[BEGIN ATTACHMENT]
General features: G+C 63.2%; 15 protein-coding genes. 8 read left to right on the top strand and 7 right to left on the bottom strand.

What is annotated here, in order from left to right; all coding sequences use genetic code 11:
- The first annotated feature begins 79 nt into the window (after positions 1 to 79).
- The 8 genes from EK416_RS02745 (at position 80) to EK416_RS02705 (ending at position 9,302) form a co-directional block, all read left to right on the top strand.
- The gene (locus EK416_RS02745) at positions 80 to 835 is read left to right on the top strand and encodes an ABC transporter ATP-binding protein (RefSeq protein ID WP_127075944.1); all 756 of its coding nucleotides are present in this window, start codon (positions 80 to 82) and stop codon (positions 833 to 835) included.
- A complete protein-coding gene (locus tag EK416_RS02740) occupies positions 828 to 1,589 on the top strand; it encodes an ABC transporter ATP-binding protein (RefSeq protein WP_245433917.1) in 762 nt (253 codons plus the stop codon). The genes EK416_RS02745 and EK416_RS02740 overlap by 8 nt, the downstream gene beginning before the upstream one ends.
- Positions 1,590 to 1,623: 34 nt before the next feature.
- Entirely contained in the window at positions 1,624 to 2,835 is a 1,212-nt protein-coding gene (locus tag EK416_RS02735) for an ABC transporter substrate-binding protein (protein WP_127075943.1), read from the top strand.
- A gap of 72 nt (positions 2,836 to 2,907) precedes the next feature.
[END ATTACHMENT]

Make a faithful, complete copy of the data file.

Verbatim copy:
General features: G+C 63.2%; 15 protein-coding genes. 8 read left to right on the top strand and 7 right to left on the bottom strand.

What is annotated here, in order from left to right; all coding sequences use genetic code 11:
- The first annotated feature begins 79 nt into the window (after positions 1 to 79).
- The 8 genes from EK416_RS02745 (at position 80) to EK416_RS02705 (ending at position 9,302) form a co-directional block, all read left to right on the top strand.
- The gene (locus EK416_RS02745) at positions 80 to 835 is read left to right on the top strand and encodes an ABC transporter ATP-binding protein (RefSeq protein ID WP_127075944.1); all 756 of its coding nucleotides are present in this window, start codon (positions 80 to 82) and stop codon (positions 833 to 835) included.
- A complete protein-coding gene (locus tag EK416_RS02740) occupies positions 828 to 1,589 on the top strand; it encodes an ABC transporter ATP-binding protein (RefSeq protein WP_245433917.1) in 762 nt (253 codons plus the stop codon). The genes EK416_RS02745 and EK416_RS02740 overlap by 8 nt, the downstream gene beginning before the upstream one ends.
- Positions 1,590 to 1,623: 34 nt before the next feature.
- Entirely contained in the window at positions 1,624 to 2,835 is a 1,212-nt protein-coding gene (locus tag EK416_RS02735) for an ABC transporter substrate-binding protein (protein WP_127075943.1), read from the top strand.
- A gap of 72 nt (positions 2,836 to 2,907) precedes the next feature.